Increasing seeding rates also increased crop density, plant mortality, crop biomass and seed oil content, but decreased days to start of flowering, days to end of flowering, days to maturity, per cent green seed and seed protein content.

Harker says the two studies point out the need to balance seed size and seeding rate when establishing canola. Larger seed and a higher seeding rate provide agronomic advantages such as better weed competition from a thicker plant stand. Additionally, earlier flowering and maturity can also provide other benefits, such as avoiding heat during seed set and missing fall frosts that can hurt seed quality.

“Getting a minimum plant stand of five plants per square foot will help establish a crop with good yield potential. Our research data supports that. As you get close to that line, you may not lose yield but you can run into other risk factors such as green seed, frost or delayed maturity,” Harker says.

Steve Shirtliffe, a researcher at the University of Saskatchewan, conducted a meta-analysis of 35 previous canola seeding rate studies, which reinforces the need for a stand of at least five plants per square foot. He concluded that crops with fewer than five plants per square foot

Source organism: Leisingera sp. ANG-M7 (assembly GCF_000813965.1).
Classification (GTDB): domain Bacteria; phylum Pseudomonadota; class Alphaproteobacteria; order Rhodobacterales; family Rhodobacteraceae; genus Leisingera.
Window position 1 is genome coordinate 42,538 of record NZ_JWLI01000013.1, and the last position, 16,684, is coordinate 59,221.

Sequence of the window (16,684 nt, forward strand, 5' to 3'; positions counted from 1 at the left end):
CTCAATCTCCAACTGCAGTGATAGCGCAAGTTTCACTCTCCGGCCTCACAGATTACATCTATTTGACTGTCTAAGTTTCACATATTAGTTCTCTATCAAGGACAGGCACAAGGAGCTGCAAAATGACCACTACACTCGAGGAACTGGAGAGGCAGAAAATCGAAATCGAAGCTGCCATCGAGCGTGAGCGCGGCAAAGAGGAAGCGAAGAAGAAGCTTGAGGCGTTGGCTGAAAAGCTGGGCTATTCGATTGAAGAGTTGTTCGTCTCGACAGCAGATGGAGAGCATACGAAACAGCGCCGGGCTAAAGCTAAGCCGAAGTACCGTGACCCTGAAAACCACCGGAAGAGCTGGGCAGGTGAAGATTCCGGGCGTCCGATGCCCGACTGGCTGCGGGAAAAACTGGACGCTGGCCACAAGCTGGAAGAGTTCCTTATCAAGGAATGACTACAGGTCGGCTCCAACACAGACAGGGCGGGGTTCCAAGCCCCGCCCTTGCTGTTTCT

almost always experience a yield loss. His study emphasizes that farmers should manage their risk by considering all the factors in establishing a healthy, uniform plant stand.

“I would never recommend anything below five plants per square foot and, ideally, like to see six to seven plants per square foot,” Epp advises.

Counting your canola plants
Emergence, measured as plants per square foot or square metre, should be assessed at the two- to four-leaf stage in several different areas in a field. The Canola Council of Canada (CCC) advises growers to choose one of the following approaches to count the number of canola plants in their fields:

  • Count the number of plants in a one-metre length of row and calculate with row spacing to get the plant density. This approach is the most accurate, and tends to be used in research projects.
  • Determine the number of plants in a 0.5-square-metre hoop and multiply the total by two to determine the number of plants per square metre.
  • Count the number of plants in a 0.25-square-metre hoop and multiply the total by four to determine the number of plants per square metre.

The CCC recommends growers avoid using a one-square-foot hoop or square to determine the number of plants per square foot, as that small an area will be less representative of the field, especially when canola is seeded on wider row spacings.